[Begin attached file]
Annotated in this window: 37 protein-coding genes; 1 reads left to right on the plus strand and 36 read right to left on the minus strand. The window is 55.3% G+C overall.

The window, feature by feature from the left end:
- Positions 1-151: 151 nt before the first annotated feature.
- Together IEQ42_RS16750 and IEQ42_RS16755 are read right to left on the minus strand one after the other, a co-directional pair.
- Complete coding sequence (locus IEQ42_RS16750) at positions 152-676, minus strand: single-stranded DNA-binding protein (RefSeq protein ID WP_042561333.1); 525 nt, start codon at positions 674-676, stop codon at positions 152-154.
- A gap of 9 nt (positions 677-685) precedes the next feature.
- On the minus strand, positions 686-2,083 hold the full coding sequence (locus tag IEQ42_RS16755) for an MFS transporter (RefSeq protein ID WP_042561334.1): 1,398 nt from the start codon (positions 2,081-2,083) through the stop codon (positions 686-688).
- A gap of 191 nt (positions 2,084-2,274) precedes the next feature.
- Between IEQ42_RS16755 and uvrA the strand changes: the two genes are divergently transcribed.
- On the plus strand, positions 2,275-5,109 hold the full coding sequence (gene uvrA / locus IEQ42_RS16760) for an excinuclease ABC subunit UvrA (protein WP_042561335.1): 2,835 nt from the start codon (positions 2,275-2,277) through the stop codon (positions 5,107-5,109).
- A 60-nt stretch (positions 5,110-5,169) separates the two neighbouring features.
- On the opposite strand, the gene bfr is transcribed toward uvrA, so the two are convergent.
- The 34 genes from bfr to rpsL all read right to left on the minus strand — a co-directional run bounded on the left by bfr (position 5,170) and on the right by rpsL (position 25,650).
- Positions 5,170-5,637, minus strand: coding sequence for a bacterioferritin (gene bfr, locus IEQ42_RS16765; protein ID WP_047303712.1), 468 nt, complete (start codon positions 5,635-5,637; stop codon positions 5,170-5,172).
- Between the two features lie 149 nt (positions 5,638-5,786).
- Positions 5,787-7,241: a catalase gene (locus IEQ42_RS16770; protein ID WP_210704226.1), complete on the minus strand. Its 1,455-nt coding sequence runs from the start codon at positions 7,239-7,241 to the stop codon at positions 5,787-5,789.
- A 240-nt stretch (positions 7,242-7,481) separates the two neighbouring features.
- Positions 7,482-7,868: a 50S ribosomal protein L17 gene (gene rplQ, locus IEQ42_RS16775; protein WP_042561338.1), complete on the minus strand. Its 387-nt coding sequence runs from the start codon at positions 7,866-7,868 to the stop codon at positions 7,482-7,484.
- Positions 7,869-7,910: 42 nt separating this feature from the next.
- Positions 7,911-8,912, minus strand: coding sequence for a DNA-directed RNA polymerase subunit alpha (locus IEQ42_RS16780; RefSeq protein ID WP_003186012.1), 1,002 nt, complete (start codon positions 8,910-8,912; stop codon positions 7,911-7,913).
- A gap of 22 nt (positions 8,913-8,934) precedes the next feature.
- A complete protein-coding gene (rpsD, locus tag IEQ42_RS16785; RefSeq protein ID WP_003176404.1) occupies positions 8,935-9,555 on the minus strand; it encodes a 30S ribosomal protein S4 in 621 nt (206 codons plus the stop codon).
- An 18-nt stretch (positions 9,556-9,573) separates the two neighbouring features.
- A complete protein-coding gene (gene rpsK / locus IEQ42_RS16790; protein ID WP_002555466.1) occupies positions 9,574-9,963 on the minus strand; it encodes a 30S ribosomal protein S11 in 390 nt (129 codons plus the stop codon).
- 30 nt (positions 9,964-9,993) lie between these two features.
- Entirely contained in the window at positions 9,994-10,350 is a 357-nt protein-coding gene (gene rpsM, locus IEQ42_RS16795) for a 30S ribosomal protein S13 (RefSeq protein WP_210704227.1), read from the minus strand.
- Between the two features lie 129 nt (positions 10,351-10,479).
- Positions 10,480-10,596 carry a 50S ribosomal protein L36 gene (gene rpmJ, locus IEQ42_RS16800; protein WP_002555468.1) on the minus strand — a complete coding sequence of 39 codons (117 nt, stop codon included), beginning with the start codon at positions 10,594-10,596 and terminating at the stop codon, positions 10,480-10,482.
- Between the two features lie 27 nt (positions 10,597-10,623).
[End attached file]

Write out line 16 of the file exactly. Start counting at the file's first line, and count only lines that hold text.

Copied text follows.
- Positions 5,787-7,241: a catalase gene (locus IEQ42_RS16770; protein ID WP_210704226.1), complete on the minus strand. Its 1,455-nt coding sequence runs from the start codon at positions 7,239-7,241 to the stop codon at positions 5,787-5,789.